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  • August 9, 2011
  • Mike Solis and Gabe Ets-Hokin
  • 17 Comments

Jurassic Paddock: Racing With the Dinosaurs

Mikey Leister campaigned his battered GpZ550 for local shop SF Moto. He would get on the podium in Super Dino and then finish mid-pack in 600 Superbike against bikes decades newer than his. Photo: Gary Rather

Northern California’s American Federation of Motorcyclists—the AFM—is over 50 years old, one of the oldest and largest in the country. Even in tough economic times, the grids are still full, filling Infineon Raceway and other tracks with the snarling sounds of the latest high-tech two-wheeled weaponry. The premier class, called Formula Pacific, is filled with top-level racers on brand-new 180-horsepower BMWs, Ducatis, Aprilias and Japanese Fours.

And then there are the classes for the rest of us, racers who are passionate about competition but can’t buy a new race bike every season. In addition to grids packed with lightweight bikes like the Kawasaki Ninja 250R and Suzuki SV650, since the early 1990s there’s been a class for racers with an old nail or two collecting dust in the back of their garages. MD readers, meet Formula Super Dinosaur.

The AFM Super Dinosaur class has had a few different faces throughout the years. The original rules limited the class to bikes made in 1985 or older, using Superbike spec rules (frame and engine case combination must be as-produced by the manufacturer) while limiting machines to DOT tires. It was created for bikes that were too old to be competitive in the modern displacement classes, yet not quite old enough for the vintage classes. Competitive machines in the early years included the RZ350 ridden by Enzo Ferrara and the BMW R90 piloted by Jove Shapiro.


Watch the action from on board novice racer Kevin Clark’s 1998 Ducati 916 as he chases Ed Haazar’s ancient (but formidably fast) Z1 around Infineon. The best action starts about five minutes in. Open the video to full screen for best effect. Take some Dramamine if you get car-sick.

The Superbike rules gave builders some freedom, resulting in the creation of some unique machines, like the FZ750 built by Paul Reynen, which featured an FZ750 frame and motor in conjunction with modern forks and wheels. His FZ750 won the Super Dinosaur championship four different times – in 1999, 2000, and 2001 with Reynen, and once again in 2002 with Reynen’s teammate Don Rudolfs.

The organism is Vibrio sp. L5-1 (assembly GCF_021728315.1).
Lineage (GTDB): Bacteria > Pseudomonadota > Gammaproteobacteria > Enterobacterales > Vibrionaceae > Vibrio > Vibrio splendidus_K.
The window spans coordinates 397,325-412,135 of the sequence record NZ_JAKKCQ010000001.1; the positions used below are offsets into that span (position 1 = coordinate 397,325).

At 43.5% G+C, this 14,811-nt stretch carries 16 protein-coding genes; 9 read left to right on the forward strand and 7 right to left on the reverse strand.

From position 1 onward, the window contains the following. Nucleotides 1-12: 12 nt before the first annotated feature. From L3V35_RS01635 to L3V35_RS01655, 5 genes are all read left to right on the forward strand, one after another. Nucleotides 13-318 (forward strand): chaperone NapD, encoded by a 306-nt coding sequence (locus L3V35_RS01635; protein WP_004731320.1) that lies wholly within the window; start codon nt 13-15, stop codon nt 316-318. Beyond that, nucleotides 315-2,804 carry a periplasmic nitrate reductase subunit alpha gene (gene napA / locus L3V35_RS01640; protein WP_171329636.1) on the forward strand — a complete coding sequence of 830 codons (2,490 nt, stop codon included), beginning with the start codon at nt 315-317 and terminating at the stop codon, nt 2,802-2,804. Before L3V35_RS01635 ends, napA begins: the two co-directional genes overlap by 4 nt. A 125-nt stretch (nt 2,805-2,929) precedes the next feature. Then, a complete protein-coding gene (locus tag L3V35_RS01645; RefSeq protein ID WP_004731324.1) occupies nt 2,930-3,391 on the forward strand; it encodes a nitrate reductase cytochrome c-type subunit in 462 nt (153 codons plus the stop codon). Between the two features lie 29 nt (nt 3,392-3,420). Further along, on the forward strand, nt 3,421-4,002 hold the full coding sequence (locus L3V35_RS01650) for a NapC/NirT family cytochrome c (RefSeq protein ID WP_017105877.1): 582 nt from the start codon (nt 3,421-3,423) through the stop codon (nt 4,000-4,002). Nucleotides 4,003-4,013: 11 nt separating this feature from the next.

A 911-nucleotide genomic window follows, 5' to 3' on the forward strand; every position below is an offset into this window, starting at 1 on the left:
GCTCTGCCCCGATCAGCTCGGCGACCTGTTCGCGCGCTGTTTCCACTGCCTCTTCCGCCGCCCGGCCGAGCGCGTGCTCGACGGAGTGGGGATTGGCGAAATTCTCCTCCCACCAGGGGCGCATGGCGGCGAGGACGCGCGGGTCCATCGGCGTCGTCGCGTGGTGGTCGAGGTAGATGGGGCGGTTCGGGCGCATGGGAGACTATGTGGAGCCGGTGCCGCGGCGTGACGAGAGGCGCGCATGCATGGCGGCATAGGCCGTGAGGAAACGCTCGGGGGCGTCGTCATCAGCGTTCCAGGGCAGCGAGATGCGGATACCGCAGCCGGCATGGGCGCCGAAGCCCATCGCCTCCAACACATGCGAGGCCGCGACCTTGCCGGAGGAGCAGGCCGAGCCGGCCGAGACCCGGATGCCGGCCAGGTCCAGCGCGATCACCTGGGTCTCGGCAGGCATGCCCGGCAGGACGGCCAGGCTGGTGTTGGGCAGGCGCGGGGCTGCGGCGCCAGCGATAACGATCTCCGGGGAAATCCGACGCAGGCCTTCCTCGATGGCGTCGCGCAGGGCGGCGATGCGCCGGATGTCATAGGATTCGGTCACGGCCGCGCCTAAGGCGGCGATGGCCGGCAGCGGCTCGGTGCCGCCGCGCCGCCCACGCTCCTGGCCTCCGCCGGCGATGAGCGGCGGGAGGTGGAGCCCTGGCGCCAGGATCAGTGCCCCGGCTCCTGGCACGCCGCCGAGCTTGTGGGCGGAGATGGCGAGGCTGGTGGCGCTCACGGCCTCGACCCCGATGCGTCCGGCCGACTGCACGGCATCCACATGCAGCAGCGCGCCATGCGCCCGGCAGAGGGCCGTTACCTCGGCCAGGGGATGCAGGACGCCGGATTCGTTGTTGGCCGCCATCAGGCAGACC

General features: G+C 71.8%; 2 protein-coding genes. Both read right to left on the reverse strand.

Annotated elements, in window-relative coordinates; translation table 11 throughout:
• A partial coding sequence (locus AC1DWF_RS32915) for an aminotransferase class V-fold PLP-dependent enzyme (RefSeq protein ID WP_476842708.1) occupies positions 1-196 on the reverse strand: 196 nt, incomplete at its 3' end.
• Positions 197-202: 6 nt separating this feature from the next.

Another interesting machine was the six-cylinder Honda CBX. Dubbed the “Tyrannosaurus X”, owned and built by Mike Dondellinger, the CBX was ridden by Denny Doherty and later Gary Jaehne, who went fast enough on the bike to qualify for Formula Pacific’s 1:57 cutoff at Sears Point.

Riders seemed happy with the class, as the 1985 class limit prevented the GSX-R750 (which wasn’t released in the USA until 1986) from entering. But with Superbike rules in effect, riders and teams were not limited to machines imported to the States, making the 1985 GSX-R750 (released in Canada, Europe, and Japan) eligible. Former 250 Production racer and current AFM Tech Inspector David Worthington found such a bike in Japan after many patient Internet searches. After successfully importing it and building it into a race bike, his 1985 GSX-R went on to win the Super Dinosaur championship three times: in 2003 with future AFM Top-10 plate holder Jon Bawden, in 2004 with Terry Cheney, and in 2005 with Worthington himself.

Guy Hyder showing off his sparkling Smokin' Joe's Honda CBR600F3. Photo: Mike Solis

In 2004, the class rules were changed to allow motorcycles that were 17 years old or older to run, with the goal of increasing grid sizes of what seemed to be a dying class. In 2006, the rules changed once again, trimming that 17-year limit down to 12 years, in addition to allowing racing slicks. The rolling 12-year rule allowed several newer bikes to run and continues to be in effect to this day, resulting in a number of well-prepared machines from the mid ’90s to show up. Modern grids have seen GSX-R750s of the SRAD era, YZF750Rs, and F2, F3 and F4 versions of the CBR600. It also opened the door for lightweight, gray-market bikes to compete, as a few Yamaha FZR400s have shown up over the years.

The class is a contradiction of sorts, as the “Dinosaur” title suggests decrepit, fossil-like machines. A closer look at the last Infineon round revealed quite the opposite, with a well-prepared CBR600F4, an immaculate Smokin Joe’s CBR600F3, and a clean first-generation Suzuki SV650 all in contention for the top spots.